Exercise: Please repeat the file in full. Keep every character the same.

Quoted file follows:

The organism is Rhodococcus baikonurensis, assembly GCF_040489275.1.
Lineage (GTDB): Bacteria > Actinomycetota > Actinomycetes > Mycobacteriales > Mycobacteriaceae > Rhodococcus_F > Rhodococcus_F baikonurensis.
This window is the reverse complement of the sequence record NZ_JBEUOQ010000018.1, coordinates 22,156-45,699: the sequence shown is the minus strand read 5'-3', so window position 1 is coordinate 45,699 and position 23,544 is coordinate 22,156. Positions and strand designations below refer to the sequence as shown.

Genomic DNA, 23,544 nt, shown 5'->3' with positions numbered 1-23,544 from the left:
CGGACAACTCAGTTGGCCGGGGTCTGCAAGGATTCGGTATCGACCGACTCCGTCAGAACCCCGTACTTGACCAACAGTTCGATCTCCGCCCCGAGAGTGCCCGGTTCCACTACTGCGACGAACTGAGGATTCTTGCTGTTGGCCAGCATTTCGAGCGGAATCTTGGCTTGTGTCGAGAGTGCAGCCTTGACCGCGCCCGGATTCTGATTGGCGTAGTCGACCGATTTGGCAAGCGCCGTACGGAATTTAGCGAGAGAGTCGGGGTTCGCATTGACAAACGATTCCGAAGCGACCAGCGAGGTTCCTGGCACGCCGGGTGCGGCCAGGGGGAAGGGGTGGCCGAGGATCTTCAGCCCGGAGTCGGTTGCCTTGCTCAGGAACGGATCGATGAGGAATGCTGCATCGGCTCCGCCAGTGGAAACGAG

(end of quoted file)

The organism is Rhodococcus baikonurensis, assembly GCF_040489275.1.
Lineage (GTDB): Bacteria > Actinomycetota > Actinomycetes > Mycobacteriales > Mycobacteriaceae > Rhodococcus_F > Rhodococcus_F baikonurensis.
This window is the reverse complement of the sequence record NZ_JBEUOQ010000018.1, coordinates 22,156-45,699: the sequence shown is the minus strand read 5'-3', so window position 1 is coordinate 45,699 and position 23,544 is coordinate 22,156. Positions and strand designations below refer to the sequence as shown.

Genomic DNA, 23,544 nt, shown 5'->3' with positions numbered 1-23,544 from the left:
CGGACAACTCAGTTGGCCGGGGTCTGCAAGGATTCGGTATCGACCGACTCCGTCAGAACCCCGTACTTGACCAACAGTTCGATCTCCGCCCCGAGAGTGCCCGGTTCCACTACTGCGACGAACTGAGGATTCTTGCTGTTGGCCAGCATTTCGAGCGGAATCTTGGCTTGTGTCGAGAGTGCAGCCTTGACCGCGCCCGGATTCTGATTGGCGTAGTCGACCGATTTGGCAAGCGCCGTACGGAATTTAGCGAGAGAGTCGGGGTTCGCATTGACAAACGATTCCGAAGCGACCAGCGAGGTTCCTGGCACGCCGGGTGCGGCCAGGGGGAAGGGGTGGCCGAGGATCTTCAGCCCGGAGTCGGTTGCCTTGCTCAGGAACGGATCGATGAGGAATGCTGCATCGGCTCCGCCAGTGGAAACGAG